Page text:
IDLIB – A week ago, I traveled to Idlib province in Syria, to spend some time in
the company of the Free Syrian Army. My intention was to gain an impression of
this force – its unity, its strength – and whether the possibility that it could
be the instrument to destroy President Bashar Assad’s regime was
Crossing over the mountains from Turkey with smugglers, I
linked up with FSA members in the town of Bini’ish, deep in Idlib province, and
spent the subsequent days in the company of the rebels. I spoke to them after
their return from attacks on army positions, watched them maintain the
roadblocks that guard the entry to the “free zones” and saw them guard the mass
demonstrations that take place across Idlib every Friday.
regime’s war against its own people has been continuing for almost a year. The
city of Homs is under daily bombardment by regime artillery. A humanitarian
crisis is looming in Homs, with parts of the population denied access to food
and medical attention.
Assad remains determined to pummel the revolt into
In Idlib province, meanwhile, the precarious free zones
carved out by the FSA and the civilian opposition defiantly await the coming
attentions of the dictator.
The Assad regime no longer has any visible
presence in these areas. The rebel flag flies everywhere.
regime’s agents are still present, and FSA and civilian activists know that the
current balance cannot hold.
The rebels understand that they are now
engaged in a war of attrition with the regime. Assad is sending his depleted
forces from town to town to crush centers of revolt which spring up again once
the army leaves. Assad knows he must completely extinguish the fire of revolt
before his own forces grow too weak to do so.
THE FSA has gradually
increased in importance in recent months, as it became clear that the Assad
regime was not going to fade quietly, and thus the question – who was stronger,
the regime or the protestors – became more central. What were the main
impressions I gained from observing the FSA on the ground in Idlib, one of its
heartland areas? My first observation was that the high quality and
determination of many of the FSA fighters and officers was immediately apparent.
The majority were recent deserters from Assad’s army, many from frontline
infantry and armored units. The stories they told of the reasons for their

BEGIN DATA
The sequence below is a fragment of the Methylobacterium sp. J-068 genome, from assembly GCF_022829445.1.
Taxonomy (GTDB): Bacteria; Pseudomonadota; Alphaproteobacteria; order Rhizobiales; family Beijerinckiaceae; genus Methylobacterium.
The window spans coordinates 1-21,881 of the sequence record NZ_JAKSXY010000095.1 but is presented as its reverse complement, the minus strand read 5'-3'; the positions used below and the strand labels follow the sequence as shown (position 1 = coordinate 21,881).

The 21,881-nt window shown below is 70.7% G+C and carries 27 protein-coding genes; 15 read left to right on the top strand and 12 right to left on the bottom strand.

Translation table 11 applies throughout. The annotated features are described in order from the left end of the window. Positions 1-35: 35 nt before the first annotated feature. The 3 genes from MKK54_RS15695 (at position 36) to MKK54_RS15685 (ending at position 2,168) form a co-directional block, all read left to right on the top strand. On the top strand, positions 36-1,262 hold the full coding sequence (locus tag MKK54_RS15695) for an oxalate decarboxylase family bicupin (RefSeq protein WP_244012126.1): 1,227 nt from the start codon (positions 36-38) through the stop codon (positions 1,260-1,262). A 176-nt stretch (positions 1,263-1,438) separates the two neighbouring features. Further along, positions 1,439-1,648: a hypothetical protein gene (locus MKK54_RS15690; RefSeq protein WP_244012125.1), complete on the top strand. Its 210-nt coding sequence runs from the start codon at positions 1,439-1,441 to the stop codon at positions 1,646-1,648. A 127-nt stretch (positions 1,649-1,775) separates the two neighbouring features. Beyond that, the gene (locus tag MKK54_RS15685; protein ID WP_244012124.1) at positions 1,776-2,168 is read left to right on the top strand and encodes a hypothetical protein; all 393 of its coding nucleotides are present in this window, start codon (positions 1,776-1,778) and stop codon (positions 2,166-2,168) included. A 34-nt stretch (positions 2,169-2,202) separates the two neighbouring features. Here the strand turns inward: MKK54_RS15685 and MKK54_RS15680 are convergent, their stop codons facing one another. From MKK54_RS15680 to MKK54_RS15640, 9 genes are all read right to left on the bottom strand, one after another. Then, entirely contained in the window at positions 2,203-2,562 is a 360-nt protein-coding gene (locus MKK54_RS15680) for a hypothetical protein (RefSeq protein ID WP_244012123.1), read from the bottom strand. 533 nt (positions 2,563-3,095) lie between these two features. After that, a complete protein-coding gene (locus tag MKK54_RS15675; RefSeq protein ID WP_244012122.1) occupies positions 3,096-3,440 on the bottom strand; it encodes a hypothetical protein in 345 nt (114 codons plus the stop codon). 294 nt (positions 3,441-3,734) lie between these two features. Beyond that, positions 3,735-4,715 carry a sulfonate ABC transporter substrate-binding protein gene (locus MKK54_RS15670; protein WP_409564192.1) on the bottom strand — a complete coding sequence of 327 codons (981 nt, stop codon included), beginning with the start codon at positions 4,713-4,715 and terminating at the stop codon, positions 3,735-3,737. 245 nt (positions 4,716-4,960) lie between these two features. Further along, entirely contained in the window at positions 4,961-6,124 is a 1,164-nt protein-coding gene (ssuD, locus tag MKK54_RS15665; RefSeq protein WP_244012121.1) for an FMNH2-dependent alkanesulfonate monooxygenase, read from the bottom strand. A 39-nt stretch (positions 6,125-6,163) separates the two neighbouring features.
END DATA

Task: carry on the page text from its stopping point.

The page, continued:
defection were similar and similarly harrowing.
They described being
ordered to shoot live ammunition at demonstrators, the presence of non Arabic-
speaking personnel (Iranians) operating within Assad’s army units and terrible
punishments – including execution – meted out to soldiers who refused to follow
orders. In many cases, the FSA men had taken considerable risks to get away from
the army and join the rebels.
Despite the odds against them, they
appeared convinced of their eventual victory. “The regime has the heavy
weapons,” one FSA officer in the town of Sarmin told me. “The people are with
us...either Bashar [Assad] stays or we stay.”
absence of unity and a real chain of command was acutely apparent.
I met seemed to regard themselves as under the command or authority of the
notional FSA leadership in Antakya, Turkey. In many ways, indeed, there is no
single FSA. Rather, there is a collection of local militias, formed of a
combination of army deserters and local men wanting to take up
These militias are in contact, cooperate with one another and
receive general directives. But each appears to regard itself as autonomous, and
is mainly concerned with ensuring the integrity of its own area and the safety
of the area’s civilian protestors.
My third impression was that the arms
available to the FSA are basic, but not quite as basic as the “ragtag army with
only Kalashnikovs” image might suggest. The AK-47 rifle is indeed the standard
issue to all FSA fighters (who must purchase the rifles themselves if they do
not already have them courtesy of Assad’s army). But the FSA units I saw also
possess RPG-7s, heavy machine guns and mortars. They would not be able to resist
a frontal assault from Assad’s forces on the free zones. But they would
certainly be able to conduct a guerrilla campaign, should they elect to do
Lastly, I observed that the Syrian uprising is very much a sectarian
affair, although the FSA activists prefer not to openly characterize it that
way. Idlib is a very conservative, traditional Sunni province, and the FSA there
is composed entirely of Sunnis.
Anger against the Alawites, on whom the
regime relies for support, spills out at unguarded moments. The murderous
“Shabiha” Alawite paramilitaries are an object of particular hatred.
FSA fighters I spoke to said again and again that without arms from the West and
the establishment of a buffer zone, the killing in Syria could continue “for
Whether these calls will begin to be heeded by the West, as the
carnage in Syria continues, is now the crucial question. A de facto
international coalition stands behind Assad: Iran, well skilled in the art of
suppressing civil revolt, is providing equipment and expertise. Russia continues
to provide diplomatic cover and arms. Hezbollah, too, is lending manpower and
The FSA, from what I saw, possesses the raw material to become
an effective and potent fighting force, and has the potential capabilities to
protect the Syrian people from the rage of the dictator and challenge his rule.
It does not yet constitute such a force, however.
The crucial variable
will be whether the West begins to aid, advise and equip it – as Assad’s friends
are doing for his regime. If so, the uprising has a chance. The outcome of the
crisis in Syria may well now depend on this decision.